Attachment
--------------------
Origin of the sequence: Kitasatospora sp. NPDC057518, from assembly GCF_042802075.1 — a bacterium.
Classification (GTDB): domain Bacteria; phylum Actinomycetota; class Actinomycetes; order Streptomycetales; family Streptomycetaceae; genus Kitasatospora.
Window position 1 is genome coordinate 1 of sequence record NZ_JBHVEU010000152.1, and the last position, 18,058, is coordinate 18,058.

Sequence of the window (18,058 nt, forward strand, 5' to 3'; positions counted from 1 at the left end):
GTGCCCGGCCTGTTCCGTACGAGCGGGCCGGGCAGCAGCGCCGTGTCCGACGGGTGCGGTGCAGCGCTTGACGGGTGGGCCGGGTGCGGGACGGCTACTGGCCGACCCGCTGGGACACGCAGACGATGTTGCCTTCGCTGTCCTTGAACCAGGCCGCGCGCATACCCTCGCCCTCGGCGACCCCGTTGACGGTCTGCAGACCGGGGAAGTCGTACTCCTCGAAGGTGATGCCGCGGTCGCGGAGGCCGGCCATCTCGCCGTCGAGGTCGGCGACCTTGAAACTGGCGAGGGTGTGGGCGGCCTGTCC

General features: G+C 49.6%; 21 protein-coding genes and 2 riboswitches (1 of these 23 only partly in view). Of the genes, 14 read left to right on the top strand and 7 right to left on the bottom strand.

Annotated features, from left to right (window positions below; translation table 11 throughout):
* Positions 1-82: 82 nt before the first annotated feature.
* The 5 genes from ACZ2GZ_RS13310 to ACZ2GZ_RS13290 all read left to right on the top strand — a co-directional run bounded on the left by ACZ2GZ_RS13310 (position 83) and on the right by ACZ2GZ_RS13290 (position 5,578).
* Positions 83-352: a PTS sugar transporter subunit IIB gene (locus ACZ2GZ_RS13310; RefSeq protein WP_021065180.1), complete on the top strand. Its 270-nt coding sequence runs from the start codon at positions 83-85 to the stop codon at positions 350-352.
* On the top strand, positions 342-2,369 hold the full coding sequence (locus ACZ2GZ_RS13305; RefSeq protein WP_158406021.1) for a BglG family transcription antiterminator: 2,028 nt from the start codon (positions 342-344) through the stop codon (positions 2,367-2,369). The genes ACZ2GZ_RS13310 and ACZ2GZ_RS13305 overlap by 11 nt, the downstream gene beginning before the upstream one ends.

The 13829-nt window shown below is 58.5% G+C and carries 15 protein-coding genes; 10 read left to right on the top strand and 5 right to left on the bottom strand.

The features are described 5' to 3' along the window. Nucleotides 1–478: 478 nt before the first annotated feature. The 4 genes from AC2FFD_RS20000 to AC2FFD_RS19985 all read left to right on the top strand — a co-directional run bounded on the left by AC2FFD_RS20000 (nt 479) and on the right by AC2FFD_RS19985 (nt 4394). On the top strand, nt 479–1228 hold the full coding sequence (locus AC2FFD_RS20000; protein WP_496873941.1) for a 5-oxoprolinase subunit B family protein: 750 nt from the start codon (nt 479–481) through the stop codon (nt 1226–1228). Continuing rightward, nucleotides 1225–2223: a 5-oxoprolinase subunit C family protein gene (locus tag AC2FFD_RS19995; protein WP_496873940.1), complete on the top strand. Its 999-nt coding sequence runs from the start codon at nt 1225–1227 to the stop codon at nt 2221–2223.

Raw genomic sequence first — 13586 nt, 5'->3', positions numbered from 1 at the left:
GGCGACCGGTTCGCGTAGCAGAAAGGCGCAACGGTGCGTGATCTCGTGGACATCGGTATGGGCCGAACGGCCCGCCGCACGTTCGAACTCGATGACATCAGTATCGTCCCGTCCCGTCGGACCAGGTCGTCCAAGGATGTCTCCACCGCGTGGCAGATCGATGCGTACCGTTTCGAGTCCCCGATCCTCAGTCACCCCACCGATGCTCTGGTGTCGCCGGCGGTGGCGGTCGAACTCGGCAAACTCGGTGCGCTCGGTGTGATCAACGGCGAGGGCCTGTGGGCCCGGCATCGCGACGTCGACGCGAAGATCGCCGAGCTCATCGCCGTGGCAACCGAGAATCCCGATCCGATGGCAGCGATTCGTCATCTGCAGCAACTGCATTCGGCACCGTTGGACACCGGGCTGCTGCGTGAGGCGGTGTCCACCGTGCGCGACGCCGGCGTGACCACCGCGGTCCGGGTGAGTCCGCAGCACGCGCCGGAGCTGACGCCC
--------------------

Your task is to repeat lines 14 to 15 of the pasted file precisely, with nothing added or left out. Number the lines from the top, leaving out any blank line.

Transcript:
Raw genomic sequence first — 13586 nt, 5'->3', positions numbered from 1 at the left:
GGCGACCGGTTCGCGTAGCAGAAAGGCGCAACGGTGCGTGATCTCGTGGACATCGGTATGGGCCGAACGGCCCGCCGCACGTTCGAACTCGATGACATCAGTATCGTCCCGTCCCGTCGGACCAGGTCGTCCAAGGATGTCTCCACCGCGTGGCAGATCGATGCGTACCGTTTCGAGTCCCCGATCCTCAGTCACCCCACCGATGCTCTGGTGTCGCCGGCGGTGGCGGTCGAACTCGGCAAACTCGGTGCGCTCGGTGTGATCAACGGCGAGGGCCTGTGGGCCCGGCATCGCGACGTCGACGCGAAGATCGCCGAGCTCATCGCCGTGGCAACCGAGAATCCCGATCCGATGGCAGCGATTCGTCATCTGCAGCAACTGCATTCGGCACCGTTGGACACCGGGCTGCTGCGTGAGGCGGTGTCCACCGTGCGCGACGCCGGCGTGACCACCGCGGTCCGGGTGAGTCCGCAGCACGCGCCGGAGCTGACGCCC